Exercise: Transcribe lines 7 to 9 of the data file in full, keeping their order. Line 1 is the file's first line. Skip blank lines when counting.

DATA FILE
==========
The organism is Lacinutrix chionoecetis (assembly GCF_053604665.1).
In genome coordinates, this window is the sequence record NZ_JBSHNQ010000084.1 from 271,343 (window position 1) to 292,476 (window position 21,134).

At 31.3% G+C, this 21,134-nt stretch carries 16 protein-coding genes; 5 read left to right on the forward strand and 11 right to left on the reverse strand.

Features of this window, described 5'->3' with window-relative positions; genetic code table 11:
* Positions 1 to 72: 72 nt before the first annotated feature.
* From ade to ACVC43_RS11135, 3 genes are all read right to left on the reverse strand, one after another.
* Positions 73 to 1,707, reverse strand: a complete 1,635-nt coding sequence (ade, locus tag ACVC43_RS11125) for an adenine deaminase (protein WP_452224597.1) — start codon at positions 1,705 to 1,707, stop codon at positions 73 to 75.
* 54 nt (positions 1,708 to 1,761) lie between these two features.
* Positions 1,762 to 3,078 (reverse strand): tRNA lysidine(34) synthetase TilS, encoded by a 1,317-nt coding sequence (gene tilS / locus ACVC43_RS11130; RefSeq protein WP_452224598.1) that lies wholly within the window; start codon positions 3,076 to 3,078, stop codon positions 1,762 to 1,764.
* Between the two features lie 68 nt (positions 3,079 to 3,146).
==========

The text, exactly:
* Positions 73 to 1,707, reverse strand: a complete 1,635-nt coding sequence (ade, locus tag ACVC43_RS11125) for an adenine deaminase (protein WP_452224597.1) — start codon at positions 1,705 to 1,707, stop codon at positions 73 to 75.
* 54 nt (positions 1,708 to 1,761) lie between these two features.
* Positions 1,762 to 3,078 (reverse strand): tRNA lysidine(34) synthetase TilS, encoded by a 1,317-nt coding sequence (gene tilS / locus ACVC43_RS11130; RefSeq protein WP_452224598.1) that lies wholly within the window; start codon positions 3,076 to 3,078, stop codon positions 1,762 to 1,764.